Obama’s R-day visit: Lame game has no takers; visit will be strong and meaningful, experts say

Obama's R-day visit: Lame game has no takers; visit will be strong and meaningful, experts say
Although the US presidential election is due on Nov 8, 2016, and the new presidential-elect will likely be known the very next day, President Obama will continue to exercise full executive power till Jan 20, 2017.
WASHINGTON: For some critics, dame luck has favored Prime Minister Narendra Modi by making Barack Obama a lame-duck president, allowing the Indian leader to snag the US president as a Republic Day guest. But except for some domestic issues, the lame-duck trope is overused in America, where the President remains the country’s — and arguably the world’s — most powerful man till he demits office and steps out of the White House on the final day of a four-year term.

When he arrives in New Delhi on January 25/26, US President Obama will still have a week short of two years in office. In contrast, Bill Clinton, when he visited India in March 2000 as Prime Minister Vajpayee’s guest, had only about 10 months to go before demitting office after a second term (because of term-limits, a US president cannot serve more than two terms). Vajpayee himself was Clinton’s last state guest in September 2000 when the US president only had about four months to go in his presidency. They didn’t too badly in laying the foundation of a solid US-India partnership.


Modi magic: Obama set to be first US Prez to attend India’s Republic Day parade

Although the 58th quadrennial US presidential election is due on November 8, 2016, and the new presidential-elect will likely be known the very next day, President Obama will continue to exercise full executive power till January 20, 2017, when the 45th president will be sworn in. Past records show that even in this so-called “lame-duck” period, with the shadow of a new Congress and a president-elect over them, incumbent presidents exercised their authority to order military actions and issue executive orders.

This has happened many times, according to presidential historians and analysts. Most recently, President Bush was able to implement the surge in Iraq when his policies in 2007 seemed to be failing and he was at the tail end of his second term, with Congress in Democratic hands. Even domestically, he initiated executive action to save the financial market from collapse in the final days, even final hours of his presidency.

“History shows that the next few years could be a highly creative and significant period in Obama’s presidency,” writes Julian Zelizer, a Professor of History at Princeton University and author of Governing America. “Just when things seem most desperate, presidents have sometimes found the space they need in the closing months of their term to make gains.”

Obama and Modi at the White House earlier this year. (File Photo)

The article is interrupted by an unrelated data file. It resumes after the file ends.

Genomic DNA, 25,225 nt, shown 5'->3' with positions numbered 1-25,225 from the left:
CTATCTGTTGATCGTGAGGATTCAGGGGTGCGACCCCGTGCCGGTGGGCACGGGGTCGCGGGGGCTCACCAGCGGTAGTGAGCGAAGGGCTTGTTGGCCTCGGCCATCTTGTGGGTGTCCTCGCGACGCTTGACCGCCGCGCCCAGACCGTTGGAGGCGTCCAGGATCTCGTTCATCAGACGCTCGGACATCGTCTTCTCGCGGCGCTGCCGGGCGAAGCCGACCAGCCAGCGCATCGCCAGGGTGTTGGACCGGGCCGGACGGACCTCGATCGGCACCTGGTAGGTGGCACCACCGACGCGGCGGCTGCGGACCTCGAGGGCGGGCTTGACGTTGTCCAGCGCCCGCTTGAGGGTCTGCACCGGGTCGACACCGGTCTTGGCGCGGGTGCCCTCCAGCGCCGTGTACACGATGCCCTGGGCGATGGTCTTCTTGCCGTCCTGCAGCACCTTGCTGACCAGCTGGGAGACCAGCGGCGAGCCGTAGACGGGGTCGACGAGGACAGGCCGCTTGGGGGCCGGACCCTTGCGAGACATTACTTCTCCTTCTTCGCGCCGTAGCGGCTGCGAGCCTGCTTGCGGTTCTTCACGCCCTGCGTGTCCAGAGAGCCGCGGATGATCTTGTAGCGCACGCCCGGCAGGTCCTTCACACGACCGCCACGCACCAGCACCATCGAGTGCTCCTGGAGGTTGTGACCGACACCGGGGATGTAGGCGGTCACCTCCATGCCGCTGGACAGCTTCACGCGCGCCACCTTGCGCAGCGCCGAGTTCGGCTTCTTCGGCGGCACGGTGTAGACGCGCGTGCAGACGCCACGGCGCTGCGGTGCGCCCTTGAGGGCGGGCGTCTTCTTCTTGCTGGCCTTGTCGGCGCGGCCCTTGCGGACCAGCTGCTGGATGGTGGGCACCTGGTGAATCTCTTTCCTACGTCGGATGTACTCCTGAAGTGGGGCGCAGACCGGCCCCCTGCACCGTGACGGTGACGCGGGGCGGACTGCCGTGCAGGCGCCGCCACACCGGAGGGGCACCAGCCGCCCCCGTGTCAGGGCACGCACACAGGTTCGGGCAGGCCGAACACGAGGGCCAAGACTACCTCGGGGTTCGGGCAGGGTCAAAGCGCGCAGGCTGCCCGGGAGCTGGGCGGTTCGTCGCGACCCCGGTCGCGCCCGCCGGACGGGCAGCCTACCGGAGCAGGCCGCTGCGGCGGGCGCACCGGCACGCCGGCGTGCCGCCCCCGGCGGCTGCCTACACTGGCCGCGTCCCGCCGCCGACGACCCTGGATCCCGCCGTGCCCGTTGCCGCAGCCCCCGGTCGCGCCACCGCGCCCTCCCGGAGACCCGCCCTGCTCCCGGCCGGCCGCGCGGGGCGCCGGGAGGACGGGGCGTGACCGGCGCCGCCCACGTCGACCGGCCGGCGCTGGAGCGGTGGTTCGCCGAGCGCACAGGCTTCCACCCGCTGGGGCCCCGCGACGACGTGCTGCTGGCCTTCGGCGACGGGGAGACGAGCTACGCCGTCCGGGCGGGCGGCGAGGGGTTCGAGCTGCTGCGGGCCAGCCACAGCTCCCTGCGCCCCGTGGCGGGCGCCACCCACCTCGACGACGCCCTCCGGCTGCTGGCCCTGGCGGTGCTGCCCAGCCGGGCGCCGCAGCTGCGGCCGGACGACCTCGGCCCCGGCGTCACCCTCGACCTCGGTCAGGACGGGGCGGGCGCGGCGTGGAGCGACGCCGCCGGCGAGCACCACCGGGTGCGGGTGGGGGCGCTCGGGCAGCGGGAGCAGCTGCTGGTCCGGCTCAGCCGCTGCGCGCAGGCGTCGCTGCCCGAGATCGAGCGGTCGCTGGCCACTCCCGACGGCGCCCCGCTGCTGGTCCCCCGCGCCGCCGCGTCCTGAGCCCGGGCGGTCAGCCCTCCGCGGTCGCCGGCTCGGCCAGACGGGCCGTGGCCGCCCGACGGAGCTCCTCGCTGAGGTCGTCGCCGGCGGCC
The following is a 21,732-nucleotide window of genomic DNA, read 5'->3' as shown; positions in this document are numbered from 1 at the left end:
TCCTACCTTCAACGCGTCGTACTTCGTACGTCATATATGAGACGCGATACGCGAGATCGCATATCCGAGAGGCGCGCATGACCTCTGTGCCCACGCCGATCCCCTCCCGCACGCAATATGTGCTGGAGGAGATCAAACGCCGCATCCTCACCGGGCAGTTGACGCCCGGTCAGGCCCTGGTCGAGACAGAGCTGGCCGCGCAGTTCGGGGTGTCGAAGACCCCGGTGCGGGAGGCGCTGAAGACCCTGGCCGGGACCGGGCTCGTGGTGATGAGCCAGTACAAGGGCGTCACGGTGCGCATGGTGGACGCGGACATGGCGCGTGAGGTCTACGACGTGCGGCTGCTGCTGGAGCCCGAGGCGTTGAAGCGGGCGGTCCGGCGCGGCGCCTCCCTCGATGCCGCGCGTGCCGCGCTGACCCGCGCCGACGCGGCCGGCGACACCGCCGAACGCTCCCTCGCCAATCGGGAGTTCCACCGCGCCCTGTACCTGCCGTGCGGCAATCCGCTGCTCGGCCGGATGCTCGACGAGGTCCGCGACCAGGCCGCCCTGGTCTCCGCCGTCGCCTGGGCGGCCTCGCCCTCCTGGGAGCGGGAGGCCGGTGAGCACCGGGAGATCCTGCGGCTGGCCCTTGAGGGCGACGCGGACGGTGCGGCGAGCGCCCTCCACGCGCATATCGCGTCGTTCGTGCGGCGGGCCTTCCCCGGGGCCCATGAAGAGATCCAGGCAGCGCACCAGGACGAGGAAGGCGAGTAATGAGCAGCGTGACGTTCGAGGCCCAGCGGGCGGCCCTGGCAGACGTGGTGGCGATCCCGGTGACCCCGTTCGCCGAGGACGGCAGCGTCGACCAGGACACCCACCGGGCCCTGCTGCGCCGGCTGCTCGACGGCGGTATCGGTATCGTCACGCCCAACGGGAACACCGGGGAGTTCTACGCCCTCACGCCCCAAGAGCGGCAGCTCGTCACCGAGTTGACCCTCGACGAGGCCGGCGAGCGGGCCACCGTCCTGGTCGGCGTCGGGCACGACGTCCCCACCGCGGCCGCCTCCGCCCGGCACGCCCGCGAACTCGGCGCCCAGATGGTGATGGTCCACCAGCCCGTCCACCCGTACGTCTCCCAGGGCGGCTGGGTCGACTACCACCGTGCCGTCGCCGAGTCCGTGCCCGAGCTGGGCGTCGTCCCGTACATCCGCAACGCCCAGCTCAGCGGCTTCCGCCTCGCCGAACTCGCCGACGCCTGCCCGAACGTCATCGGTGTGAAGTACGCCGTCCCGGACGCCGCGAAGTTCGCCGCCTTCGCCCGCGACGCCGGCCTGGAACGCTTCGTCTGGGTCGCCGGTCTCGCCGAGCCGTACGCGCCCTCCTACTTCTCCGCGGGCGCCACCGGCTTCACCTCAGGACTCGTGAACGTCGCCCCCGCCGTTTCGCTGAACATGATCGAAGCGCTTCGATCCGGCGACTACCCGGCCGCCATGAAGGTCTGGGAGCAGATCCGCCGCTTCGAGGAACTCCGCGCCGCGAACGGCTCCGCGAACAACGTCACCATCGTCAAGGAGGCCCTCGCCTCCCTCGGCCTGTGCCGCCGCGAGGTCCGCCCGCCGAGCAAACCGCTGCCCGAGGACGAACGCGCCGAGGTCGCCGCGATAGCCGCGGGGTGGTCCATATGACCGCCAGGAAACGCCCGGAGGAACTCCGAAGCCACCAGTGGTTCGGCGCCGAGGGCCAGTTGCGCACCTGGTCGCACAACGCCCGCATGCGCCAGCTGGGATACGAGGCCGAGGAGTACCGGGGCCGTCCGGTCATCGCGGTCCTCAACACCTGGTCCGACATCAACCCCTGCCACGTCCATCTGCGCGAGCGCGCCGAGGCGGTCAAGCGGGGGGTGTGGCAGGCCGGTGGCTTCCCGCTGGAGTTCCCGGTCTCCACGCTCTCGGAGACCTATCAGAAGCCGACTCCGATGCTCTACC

Lisa Curtis, a Heritage Foundation scholar and former CIA analyst told ToI that President Obama, faced with criticism about his handling of key foreign policy issues, is likely hoping a splashy visit to India will help him start off the New Year with a foreign policy win. “Aside from the symbolism and optics of being the first US President to serve as chief guest at the Republic Day celebration, Obama has a real chance to cement ties with India in a way that supports US goals with the Asia pivot,” she said.

Curtis also maintains that the invitation demonstrates that, unlike Manmohan Singh during his second tenure, Modi is not afraid to lean toward the United States. Obama’s visit in January, which will make him the only serving U.S president to visit India twice, allows the two countries to continue the positive momentum in relations that was started by Modi’s visit to the US, she added.

India also has the added advantage of bipartisan support in Washington, with both Democrats and Republicans backing strong ties with New Delhi. “The importance of US-India relations cannot be overstated. Frankly, this has been a relationship that unfortunately has struggled to find its footing in the last several years,” said Congressman Ed Royce, the Republican chair of the House Foreign Relations Committee and a strong votary of even greater engagement with India. “The president’s visit could be another important step in getting this relationship back on track, following Prime Minister Modi’s very successful trip to the US.”

“Given the significant threat India and the US face from radicalism, the president’s visit should have a strong counterterrorism component, as well. US President Obama should push for more high-level visits by each country’s various intelligence and security agencies. Our cooperation is strong, but there remains a need for greater engagement,” Royce advised.

Given such views, Obama’s visit will be anything but ceremonial, despite it being linked to the Republic Day celebrations. In fact, in as much as it commemorates the adoption of India’s constitution, the R-Day parade has lately become a showcase of India’s military heft, with the overt display of military muscle, including nuclear missiles. New Delhi wheeled out its Agni-5 missiles during 2013 Republic Day parade, and it remains to be seen what firepower will float past President Obama on January 26, 2015.

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